Why Runners Are Upset About the Philadelphia Marathon Course Changes 

It seems two main issues are bugging runners when it comes to the race’s changes to the half marathon course.

Philadelphia Marathon | Photo by M. Fischetti for VISIT PHILADELPHIA

Philadelphia Marathon | Photo by M. Fischetti for VISIT PHILADELPHIA

Back in April, the Philadelphia Marathon announced that they’d be making some big changes to the November race this year: For one, Jim Marino, race director for the Broad Street Run, would be coming on as race director for the Philadelphia Marathon. Two, the half marathon and the full marathon would be held on different days — the former on Saturday and the latter on Sunday — as opposed to running concurrently, as they have in past years. And three, both distances would see some course changes.

Back then, they outlined the race changes in a press release, saying the most notable change to the full marathon would be the nixing of the out-and-back portion on East Falls Bridge. They outlined some serious changes to the half marathon course—long story short: significantly less time spent in Center City, more time spent in Fairmount Park—but there were no maps of the courses available then. Well, now there are. The race recently posted the map for the full marathon course (here) and the half marathon course (here)—and runners have quite a bit to say.

Runners have been chatting about the changes, primarily the changes to the half marathon course (the marathon course is mostly untouched, and many people are actually very happy about the fact that the East Falls Bridge portion was cut), over in the Facebook group Run215. Reading through the comments, there seem to be two main issues upsetting runners when it comes to the half marathon course changes.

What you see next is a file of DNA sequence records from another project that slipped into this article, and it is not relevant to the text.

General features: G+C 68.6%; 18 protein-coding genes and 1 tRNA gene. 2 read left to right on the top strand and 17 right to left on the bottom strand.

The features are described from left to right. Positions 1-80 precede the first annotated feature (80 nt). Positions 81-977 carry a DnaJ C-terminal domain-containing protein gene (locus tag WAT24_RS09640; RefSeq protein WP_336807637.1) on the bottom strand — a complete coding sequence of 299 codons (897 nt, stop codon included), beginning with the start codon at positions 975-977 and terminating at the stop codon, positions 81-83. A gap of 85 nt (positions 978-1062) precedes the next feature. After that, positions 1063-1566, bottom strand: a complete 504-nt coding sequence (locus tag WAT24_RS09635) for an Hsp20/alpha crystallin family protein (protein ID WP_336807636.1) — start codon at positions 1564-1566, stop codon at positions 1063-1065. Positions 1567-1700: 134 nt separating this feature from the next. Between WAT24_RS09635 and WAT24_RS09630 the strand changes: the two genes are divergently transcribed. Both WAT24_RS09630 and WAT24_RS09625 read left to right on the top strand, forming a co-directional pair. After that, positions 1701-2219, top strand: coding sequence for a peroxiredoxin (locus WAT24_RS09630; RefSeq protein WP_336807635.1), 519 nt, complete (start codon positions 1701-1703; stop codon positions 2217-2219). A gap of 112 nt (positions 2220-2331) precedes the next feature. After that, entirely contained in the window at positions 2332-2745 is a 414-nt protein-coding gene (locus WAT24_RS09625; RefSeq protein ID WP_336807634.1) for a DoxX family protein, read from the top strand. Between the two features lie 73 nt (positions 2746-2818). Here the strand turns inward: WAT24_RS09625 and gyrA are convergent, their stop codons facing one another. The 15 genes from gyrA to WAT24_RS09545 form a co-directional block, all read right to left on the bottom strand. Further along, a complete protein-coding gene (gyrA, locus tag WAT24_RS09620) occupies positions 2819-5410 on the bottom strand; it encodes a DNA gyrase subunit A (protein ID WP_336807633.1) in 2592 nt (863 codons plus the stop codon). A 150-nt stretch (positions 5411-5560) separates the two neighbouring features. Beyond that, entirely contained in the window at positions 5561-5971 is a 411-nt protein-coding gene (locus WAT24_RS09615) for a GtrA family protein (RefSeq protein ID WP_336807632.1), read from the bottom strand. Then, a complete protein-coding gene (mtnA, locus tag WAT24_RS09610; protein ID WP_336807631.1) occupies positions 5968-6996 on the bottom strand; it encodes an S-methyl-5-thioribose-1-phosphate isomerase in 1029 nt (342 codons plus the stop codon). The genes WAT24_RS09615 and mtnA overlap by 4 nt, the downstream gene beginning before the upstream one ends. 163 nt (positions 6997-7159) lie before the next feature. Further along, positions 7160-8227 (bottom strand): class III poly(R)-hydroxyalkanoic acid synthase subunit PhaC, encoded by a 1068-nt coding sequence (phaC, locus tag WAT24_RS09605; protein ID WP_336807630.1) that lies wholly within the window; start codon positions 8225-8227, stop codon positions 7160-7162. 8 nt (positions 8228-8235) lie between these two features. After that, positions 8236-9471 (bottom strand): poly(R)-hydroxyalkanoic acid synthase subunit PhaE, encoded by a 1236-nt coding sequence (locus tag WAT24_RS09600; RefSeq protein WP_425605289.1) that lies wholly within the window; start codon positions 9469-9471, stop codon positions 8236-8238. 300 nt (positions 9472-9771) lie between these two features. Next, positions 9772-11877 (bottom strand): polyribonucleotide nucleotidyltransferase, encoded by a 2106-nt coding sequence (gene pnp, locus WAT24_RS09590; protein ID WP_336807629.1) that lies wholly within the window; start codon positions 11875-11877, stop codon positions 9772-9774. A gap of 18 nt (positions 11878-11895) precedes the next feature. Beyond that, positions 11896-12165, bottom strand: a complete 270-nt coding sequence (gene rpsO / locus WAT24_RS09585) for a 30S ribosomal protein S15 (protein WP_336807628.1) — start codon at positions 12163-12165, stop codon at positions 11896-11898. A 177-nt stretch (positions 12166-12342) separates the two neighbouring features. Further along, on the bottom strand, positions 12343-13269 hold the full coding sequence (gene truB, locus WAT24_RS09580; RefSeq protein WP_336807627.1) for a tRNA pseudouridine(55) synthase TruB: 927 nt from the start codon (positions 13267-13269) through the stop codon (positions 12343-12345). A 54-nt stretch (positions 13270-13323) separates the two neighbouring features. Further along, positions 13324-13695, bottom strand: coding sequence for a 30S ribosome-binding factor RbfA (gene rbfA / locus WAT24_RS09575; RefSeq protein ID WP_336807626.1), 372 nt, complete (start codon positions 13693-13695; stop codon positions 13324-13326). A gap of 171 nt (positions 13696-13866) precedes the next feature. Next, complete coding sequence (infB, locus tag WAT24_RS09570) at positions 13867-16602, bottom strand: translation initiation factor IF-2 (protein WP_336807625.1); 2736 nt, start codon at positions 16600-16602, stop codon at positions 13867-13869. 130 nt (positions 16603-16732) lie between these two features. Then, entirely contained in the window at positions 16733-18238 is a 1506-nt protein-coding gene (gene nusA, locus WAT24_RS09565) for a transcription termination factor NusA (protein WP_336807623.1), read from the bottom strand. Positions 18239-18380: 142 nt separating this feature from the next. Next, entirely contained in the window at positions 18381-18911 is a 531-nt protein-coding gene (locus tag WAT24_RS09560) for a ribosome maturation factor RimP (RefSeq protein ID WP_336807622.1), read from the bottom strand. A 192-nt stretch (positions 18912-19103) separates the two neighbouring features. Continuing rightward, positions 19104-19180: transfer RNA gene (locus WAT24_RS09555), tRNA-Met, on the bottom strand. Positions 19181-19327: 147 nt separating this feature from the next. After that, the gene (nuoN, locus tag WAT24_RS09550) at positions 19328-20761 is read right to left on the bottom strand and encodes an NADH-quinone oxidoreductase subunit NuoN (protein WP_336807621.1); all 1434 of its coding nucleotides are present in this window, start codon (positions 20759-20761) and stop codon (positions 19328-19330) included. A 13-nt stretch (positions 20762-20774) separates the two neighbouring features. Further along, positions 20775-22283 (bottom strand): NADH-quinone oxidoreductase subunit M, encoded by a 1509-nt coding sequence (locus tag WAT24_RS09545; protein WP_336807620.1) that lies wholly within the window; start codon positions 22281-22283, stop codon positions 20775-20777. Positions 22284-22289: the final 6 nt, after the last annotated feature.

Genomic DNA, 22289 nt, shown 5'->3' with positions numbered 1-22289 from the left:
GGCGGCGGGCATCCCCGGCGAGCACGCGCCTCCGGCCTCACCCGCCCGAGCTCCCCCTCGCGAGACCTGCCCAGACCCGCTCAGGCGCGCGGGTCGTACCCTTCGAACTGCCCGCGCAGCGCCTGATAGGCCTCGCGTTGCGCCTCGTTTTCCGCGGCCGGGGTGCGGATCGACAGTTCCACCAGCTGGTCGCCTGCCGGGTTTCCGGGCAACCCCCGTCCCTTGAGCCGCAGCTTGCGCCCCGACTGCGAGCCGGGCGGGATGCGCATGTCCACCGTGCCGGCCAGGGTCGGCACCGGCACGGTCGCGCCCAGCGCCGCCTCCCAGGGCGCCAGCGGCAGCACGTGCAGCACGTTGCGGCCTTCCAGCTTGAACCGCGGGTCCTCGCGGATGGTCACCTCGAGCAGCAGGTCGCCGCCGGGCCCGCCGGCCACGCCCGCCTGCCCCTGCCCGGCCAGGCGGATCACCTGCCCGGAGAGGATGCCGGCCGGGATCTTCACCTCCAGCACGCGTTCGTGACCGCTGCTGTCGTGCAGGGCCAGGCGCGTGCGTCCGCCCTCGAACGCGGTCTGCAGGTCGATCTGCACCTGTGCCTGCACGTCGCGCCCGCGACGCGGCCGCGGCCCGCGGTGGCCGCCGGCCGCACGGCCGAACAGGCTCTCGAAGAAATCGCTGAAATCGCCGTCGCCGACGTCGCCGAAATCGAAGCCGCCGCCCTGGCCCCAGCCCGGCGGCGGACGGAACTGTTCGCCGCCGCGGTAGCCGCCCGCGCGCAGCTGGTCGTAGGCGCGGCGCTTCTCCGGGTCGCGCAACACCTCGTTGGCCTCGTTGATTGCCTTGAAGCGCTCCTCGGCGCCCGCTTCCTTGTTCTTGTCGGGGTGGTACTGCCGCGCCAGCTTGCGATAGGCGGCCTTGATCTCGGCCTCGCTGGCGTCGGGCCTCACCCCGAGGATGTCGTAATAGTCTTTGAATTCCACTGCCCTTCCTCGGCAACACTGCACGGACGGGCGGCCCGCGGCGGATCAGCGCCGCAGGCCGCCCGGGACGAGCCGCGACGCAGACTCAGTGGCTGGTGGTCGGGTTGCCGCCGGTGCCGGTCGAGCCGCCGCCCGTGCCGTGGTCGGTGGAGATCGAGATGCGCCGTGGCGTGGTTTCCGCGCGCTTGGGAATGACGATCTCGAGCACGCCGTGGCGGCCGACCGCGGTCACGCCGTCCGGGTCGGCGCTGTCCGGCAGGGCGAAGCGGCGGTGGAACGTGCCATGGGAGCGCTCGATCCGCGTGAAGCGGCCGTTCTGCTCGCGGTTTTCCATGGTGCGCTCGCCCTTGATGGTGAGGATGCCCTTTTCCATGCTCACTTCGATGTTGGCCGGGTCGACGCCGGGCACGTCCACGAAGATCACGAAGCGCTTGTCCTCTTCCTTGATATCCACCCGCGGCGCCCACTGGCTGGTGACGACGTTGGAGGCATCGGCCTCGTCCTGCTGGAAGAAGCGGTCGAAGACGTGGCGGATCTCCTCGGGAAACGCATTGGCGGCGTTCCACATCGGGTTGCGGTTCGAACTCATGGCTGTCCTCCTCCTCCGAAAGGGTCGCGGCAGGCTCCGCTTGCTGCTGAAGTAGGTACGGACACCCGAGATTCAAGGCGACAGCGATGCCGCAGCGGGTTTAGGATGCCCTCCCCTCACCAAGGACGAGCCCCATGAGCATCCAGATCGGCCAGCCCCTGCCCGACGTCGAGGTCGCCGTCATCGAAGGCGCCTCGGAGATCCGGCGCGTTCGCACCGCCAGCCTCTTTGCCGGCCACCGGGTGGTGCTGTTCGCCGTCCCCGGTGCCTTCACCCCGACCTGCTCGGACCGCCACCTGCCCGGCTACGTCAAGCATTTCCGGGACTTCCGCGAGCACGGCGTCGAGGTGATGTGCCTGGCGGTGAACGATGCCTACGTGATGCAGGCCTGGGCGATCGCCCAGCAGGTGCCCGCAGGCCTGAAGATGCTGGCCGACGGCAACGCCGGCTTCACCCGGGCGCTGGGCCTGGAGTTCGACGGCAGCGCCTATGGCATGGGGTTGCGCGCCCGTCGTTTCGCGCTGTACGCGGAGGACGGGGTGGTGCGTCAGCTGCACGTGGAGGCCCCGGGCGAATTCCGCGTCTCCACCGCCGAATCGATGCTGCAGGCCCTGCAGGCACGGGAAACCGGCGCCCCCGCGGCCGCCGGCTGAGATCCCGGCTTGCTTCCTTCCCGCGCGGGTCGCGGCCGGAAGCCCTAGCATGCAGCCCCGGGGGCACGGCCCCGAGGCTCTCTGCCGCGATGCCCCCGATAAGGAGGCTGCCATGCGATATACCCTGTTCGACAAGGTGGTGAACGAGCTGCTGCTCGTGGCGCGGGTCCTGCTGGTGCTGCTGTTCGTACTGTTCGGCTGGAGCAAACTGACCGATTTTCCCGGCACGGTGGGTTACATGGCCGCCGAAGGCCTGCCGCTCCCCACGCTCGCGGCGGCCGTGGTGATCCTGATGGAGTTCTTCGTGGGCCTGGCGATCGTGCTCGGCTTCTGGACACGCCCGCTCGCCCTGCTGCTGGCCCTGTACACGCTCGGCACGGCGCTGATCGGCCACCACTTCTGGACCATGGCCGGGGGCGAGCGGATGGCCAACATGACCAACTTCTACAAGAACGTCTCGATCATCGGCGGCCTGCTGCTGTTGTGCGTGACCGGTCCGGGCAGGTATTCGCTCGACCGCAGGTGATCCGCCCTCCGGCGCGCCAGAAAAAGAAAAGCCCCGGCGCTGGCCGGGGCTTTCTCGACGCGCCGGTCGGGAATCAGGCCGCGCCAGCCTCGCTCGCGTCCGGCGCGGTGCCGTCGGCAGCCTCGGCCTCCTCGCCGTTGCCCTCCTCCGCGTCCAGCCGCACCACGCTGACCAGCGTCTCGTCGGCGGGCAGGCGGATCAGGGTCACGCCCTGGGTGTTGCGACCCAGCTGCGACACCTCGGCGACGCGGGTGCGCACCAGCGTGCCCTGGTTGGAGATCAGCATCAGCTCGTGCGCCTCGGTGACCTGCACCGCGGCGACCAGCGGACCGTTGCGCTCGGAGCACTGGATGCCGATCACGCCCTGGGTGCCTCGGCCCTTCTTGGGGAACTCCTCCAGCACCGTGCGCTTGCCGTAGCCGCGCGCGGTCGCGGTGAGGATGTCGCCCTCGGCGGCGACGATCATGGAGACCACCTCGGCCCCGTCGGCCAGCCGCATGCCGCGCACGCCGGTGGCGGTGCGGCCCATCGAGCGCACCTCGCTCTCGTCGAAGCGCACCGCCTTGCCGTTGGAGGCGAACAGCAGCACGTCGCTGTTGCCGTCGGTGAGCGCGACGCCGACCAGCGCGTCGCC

1. Runners are worried about crowd support during the half marathon.

The new half marathon course takes runners through less of Center City and cuts the stretch through University City, spending more time in Fairmount Park instead. With less of the race taking runners through those crowd-packed neighborhoods, a good chunk of runners are worried about crowd support—oh so necessary when you are pounding the pavement for 13 long miles—along the course. As many runners note in their comments on Run215, a huge part of the fun of the half marathon in years past has been feeling the overwhelming energy from spectators, especially in the Drexel area.

2. The half marathon course seems “cookie-cutter” now.

It’s no secret: Philadelphia is home to many races that run through Fairmount Park. Now, with the course trading in time on city streets for time in Fairmount Park, a running theme in runners’ comments (see what I did there?) on Run215 is that the half marathon course looks just like all the other races out there. A few ways runners have described the new half marathon course on Run215 are “cookie cutter,” nothing special” and “no longer unique.”

After seeing what folks were saying over on Run215, we gave race director Jim Marino a ring to see how the race landed on the new course for the half marathon. Marino told us he couldn’t comment on the course changes right now.

It should be noted though, that there are definitely some upsides to the changes made to race weekend. First off, with the races held on different days, there’s room for more runners to join in. Back in May, Marino told Philly.com they expected to be able to fit 2,000 more half marathoners in on the big day. And for all those half marathoners worried about crowd support, one nice thing is, all the marathoners who aren’t running until the next day will be able to spend the day as spectators. Guess we’ll just have to wait until race weekend to see how everything actually plays out.

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